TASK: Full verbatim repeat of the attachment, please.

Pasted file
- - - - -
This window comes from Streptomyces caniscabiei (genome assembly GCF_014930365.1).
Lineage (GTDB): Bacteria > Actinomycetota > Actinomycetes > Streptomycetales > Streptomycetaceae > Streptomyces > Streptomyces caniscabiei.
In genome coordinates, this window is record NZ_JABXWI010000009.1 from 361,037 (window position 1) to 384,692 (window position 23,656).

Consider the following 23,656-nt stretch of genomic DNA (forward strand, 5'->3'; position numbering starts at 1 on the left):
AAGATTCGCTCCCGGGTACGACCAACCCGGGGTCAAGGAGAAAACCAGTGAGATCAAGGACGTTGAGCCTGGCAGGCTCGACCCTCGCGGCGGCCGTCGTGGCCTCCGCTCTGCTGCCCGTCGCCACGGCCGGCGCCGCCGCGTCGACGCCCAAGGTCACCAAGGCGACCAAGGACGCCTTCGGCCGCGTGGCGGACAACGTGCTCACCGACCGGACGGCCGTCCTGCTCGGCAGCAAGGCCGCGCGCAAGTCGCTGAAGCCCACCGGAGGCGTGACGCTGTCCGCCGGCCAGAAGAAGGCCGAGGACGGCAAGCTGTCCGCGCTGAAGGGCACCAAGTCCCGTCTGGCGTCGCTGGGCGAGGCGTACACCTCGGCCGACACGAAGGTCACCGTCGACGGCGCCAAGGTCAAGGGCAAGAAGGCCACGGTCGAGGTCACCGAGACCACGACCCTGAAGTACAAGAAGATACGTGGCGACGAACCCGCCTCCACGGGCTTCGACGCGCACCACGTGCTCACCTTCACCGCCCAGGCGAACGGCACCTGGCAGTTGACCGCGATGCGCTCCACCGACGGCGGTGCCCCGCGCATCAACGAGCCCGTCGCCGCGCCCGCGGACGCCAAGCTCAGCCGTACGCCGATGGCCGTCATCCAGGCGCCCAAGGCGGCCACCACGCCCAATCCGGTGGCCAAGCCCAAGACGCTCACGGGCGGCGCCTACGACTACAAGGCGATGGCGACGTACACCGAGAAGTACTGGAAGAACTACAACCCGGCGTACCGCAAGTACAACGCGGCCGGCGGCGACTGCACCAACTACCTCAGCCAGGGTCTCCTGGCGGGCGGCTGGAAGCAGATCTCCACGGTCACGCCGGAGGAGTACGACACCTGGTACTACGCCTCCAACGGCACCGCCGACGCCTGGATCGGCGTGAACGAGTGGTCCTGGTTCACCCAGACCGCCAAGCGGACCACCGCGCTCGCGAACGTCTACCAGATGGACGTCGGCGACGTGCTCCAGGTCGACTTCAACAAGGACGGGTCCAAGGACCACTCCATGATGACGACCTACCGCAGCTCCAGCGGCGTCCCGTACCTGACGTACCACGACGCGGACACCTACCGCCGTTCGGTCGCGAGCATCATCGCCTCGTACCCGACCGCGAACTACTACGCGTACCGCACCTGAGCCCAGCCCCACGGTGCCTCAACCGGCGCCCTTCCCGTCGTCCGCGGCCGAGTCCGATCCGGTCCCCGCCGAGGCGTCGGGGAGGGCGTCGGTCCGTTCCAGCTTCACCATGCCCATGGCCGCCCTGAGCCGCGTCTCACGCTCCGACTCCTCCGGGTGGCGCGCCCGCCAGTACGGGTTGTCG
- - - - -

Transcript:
This window comes from Streptomyces caniscabiei (genome assembly GCF_014930365.1).
Lineage (GTDB): Bacteria > Actinomycetota > Actinomycetes > Streptomycetales > Streptomycetaceae > Streptomyces > Streptomyces caniscabiei.
In genome coordinates, this window is record NZ_JABXWI010000009.1 from 361,037 (window position 1) to 384,692 (window position 23,656).

Consider the following 23,656-nt stretch of genomic DNA (forward strand, 5'->3'; position numbering starts at 1 on the left):
AAGATTCGCTCCCGGGTACGACCAACCCGGGGTCAAGGAGAAAACCAGTGAGATCAAGGACGTTGAGCCTGGCAGGCTCGACCCTCGCGGCGGCCGTCGTGGCCTCCGCTCTGCTGCCCGTCGCCACGGCCGGCGCCGCCGCGTCGACGCCCAAGGTCACCAAGGCGACCAAGGACGCCTTCGGCCGCGTGGCGGACAACGTGCTCACCGACCGGACGGCCGTCCTGCTCGGCAGCAAGGCCGCGCGCAAGTCGCTGAAGCCCACCGGAGGCGTGACGCTGTCCGCCGGCCAGAAGAAGGCCGAGGACGGCAAGCTGTCCGCGCTGAAGGGCACCAAGTCCCGTCTGGCGTCGCTGGGCGAGGCGTACACCTCGGCCGACACGAAGGTCACCGTCGACGGCGCCAAGGTCAAGGGCAAGAAGGCCACGGTCGAGGTCACCGAGACCACGACCCTGAAGTACAAGAAGATACGTGGCGACGAACCCGCCTCCACGGGCTTCGACGCGCACCACGTGCTCACCTTCACCGCCCAGGCGAACGGCACCTGGCAGTTGACCGCGATGCGCTCCACCGACGGCGGTGCCCCGCGCATCAACGAGCCCGTCGCCGCGCCCGCGGACGCCAAGCTCAGCCGTACGCCGATGGCCGTCATCCAGGCGCCCAAGGCGGCCACCACGCCCAATCCGGTGGCCAAGCCCAAGACGCTCACGGGCGGCGCCTACGACTACAAGGCGATGGCGACGTACACCGAGAAGTACTGGAAGAACTACAACCCGGCGTACCGCAAGTACAACGCGGCCGGCGGCGACTGCACCAACTACCTCAGCCAGGGTCTCCTGGCGGGCGGCTGGAAGCAGATCTCCACGGTCACGCCGGAGGAGTACGACACCTGGTACTACGCCTCCAACGGCACCGCCGACGCCTGGATCGGCGTGAACGAGTGGTCCTGGTTCACCCAGACCGCCAAGCGGACCACCGCGCTCGCGAACGTCTACCAGATGGACGTCGGCGACGTGCTCCAGGTCGACTTCAACAAGGACGGGTCCAAGGACCACTCCATGATGACGACCTACCGCAGCTCCAGCGGCGTCCCGTACCTGACGTACCACGACGCGGACACCTACCGCCGTTCGGTCGCGAGCATCATCGCCTCGTACCCGACCGCGAACTACTACGCGTACCGCACCTGAGCCCAGCCCCACGGTGCCTCAACCGGCGCCCTTCCCGTCGTCCGCGGCCGAGTCCGATCCGGTCCCCGCCGAGGCGTCGGGGAGGGCGTCGGTCCGTTCCAGCTTCACCATGCCCATGGCCGCCCTGAGCCGCGTCTCACGCTCCGACTCCTCCGGGTGGCGCGCCCGCCAGTACGGGTTGTCG